When people hear I’ve published a book on writing, many of them ask for my views on the ‘Oxford’ or “serial’ comma, in that intense ‘please confirm my own view’ sort of way. The Oxford comma, so called because the University Press has long insisted on it, is used in lists: A, B, and C. Whether one needs the . . . [more]

Posted in: Tips Tuesday

Tips Tuesday

Here are excerpts from the most recent tips on SlawTips, the site that each week offers up useful advice, short and to the point, on practice, research, writing and technology.

Research & Writing

How Do You Note Up a Specific Paragraph of a Case?
Susannah Tredwell

There are a couple of ways of noting up a specific paragraph of a case, with the easiest option being on CanLII. For CanLII, start off by searching for the case you are interested in. … . . . [more]

Posted in: Tips Tuesday

Tips Tuesday

Here are excerpts from the most recent tips on SlawTips, the site that each week offers up useful advice, short and to the point, on practice, research, writing and technology.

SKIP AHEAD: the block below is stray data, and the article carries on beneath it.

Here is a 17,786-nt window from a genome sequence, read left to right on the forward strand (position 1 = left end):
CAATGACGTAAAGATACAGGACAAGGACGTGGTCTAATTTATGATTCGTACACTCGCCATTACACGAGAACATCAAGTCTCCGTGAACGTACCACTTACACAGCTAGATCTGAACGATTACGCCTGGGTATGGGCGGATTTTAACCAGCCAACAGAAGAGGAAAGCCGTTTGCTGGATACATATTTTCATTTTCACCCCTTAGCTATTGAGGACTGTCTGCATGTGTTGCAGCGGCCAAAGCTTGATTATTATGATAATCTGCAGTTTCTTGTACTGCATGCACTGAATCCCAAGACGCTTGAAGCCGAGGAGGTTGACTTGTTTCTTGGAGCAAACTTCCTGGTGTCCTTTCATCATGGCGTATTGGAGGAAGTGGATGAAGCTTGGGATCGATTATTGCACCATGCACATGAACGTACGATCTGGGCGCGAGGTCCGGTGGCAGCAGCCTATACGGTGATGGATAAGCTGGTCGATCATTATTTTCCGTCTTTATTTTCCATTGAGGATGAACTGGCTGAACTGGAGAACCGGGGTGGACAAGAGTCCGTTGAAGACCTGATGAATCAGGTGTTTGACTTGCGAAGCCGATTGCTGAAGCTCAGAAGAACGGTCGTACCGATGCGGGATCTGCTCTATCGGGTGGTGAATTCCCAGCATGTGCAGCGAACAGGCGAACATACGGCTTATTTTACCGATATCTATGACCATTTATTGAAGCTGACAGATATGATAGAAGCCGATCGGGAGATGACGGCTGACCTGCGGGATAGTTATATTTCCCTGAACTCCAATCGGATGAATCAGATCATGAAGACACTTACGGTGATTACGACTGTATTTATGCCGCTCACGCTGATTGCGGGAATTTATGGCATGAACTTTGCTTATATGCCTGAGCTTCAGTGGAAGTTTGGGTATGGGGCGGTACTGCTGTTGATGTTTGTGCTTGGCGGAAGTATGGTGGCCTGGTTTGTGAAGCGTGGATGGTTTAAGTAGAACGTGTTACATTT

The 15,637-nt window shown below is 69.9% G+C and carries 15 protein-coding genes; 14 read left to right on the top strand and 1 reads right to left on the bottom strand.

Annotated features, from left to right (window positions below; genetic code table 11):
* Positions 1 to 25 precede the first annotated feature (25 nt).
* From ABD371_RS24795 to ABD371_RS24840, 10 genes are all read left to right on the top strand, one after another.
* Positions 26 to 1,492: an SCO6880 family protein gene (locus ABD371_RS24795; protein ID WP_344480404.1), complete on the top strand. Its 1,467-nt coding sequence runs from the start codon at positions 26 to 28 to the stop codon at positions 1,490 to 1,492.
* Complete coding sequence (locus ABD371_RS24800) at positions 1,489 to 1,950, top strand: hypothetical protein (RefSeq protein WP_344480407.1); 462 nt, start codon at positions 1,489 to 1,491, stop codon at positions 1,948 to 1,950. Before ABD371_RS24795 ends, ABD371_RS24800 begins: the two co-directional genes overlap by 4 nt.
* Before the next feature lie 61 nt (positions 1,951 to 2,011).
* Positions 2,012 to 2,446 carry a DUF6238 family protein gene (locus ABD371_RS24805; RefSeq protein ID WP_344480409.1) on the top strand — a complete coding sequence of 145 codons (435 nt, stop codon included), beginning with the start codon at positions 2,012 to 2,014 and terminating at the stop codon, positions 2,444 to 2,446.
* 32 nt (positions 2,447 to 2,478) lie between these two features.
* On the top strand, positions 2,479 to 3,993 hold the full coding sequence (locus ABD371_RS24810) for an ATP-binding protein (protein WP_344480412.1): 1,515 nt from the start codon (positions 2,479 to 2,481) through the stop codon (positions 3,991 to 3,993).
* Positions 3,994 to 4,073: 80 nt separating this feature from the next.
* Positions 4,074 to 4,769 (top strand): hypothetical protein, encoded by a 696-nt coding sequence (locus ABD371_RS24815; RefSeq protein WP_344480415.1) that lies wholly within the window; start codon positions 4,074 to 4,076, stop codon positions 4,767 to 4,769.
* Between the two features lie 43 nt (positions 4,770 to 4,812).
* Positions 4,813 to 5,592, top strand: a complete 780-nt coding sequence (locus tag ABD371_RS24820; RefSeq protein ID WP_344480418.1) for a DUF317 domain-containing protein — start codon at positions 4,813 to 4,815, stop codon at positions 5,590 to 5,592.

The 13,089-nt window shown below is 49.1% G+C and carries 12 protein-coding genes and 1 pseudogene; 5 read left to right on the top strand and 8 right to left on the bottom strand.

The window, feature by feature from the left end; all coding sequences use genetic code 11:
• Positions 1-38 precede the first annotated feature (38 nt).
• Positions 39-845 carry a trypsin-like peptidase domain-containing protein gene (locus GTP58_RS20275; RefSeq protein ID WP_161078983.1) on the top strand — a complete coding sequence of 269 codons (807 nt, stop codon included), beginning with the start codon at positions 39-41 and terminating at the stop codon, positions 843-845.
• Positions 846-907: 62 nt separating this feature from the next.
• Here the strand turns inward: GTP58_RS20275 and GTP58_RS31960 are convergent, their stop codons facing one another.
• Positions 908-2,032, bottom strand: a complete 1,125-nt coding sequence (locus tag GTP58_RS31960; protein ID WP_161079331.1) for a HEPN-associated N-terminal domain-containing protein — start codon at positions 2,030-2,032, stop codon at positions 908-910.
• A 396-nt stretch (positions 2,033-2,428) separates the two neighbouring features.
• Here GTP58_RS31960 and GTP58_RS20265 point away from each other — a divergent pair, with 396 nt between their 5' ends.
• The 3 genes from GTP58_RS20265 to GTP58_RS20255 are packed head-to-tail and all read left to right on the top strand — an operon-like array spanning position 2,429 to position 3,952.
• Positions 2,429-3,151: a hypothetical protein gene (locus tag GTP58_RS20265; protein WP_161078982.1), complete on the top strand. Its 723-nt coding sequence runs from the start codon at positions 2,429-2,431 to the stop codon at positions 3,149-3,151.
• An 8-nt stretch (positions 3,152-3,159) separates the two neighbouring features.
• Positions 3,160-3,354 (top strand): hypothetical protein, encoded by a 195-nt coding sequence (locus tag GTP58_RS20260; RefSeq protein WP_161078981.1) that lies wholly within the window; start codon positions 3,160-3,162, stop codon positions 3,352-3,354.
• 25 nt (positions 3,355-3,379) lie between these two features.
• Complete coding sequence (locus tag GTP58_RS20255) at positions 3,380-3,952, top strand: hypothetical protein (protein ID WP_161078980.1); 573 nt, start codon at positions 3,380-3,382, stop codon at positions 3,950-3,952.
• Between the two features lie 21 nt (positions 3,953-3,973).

Research & Writing

Unnecessary Legalese, Mostly Archaic
Neil Guthrie

Commence: This word is unavoidable as a technical term in litigation: one commences an action under the Courts of Justice Act, RSO 1990, c C43, for example. But don’t use the word in normal parlance or non-technical writing, where it sounds fussy and pompous. … . . . [more]

Posted in: Tips Tuesday

Tips Tuesday

Here are excerpts from the most recent tips on SlawTips, the site that each week offers up useful advice, short and to the point, on practice, research, writing and technology.

Research & Writing

Redundancies Galore
Neil Guthrie

All of these seen recently. Action plan: I suppose there could be a plan to do nothing (an inaction plan?), but generally plan implies taking action — so the first element inaction plan is redundant. … . . . [more]

Posted in: Tips Tuesday

Tips Tuesday

Here are excerpts from the most recent tips on SlawTips, the site that each week offers up useful advice, short and to the point, on practice, research, writing and technology.

Research & Writing

There Are Some Hard to Find Foreign Cases on CanLII
Susannah Tredwell